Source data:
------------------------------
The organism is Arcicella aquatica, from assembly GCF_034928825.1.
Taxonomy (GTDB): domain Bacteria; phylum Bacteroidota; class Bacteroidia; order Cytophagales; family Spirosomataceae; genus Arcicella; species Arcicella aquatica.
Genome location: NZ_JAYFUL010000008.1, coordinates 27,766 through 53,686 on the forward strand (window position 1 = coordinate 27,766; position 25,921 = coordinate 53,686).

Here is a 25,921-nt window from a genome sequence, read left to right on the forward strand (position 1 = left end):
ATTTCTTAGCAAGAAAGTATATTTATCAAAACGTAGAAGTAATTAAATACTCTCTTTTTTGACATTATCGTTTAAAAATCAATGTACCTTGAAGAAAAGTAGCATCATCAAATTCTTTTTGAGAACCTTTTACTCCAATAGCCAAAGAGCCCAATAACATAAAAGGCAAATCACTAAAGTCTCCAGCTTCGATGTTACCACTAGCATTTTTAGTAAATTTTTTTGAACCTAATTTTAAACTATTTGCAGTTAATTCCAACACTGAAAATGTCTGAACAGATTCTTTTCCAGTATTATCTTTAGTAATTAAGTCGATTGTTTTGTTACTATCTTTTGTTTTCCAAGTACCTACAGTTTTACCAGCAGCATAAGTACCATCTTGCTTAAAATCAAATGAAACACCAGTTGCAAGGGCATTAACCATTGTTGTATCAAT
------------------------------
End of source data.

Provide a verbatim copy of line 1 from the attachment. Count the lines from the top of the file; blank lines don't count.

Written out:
The organism is Arcicella aquatica, from assembly GCF_034928825.1.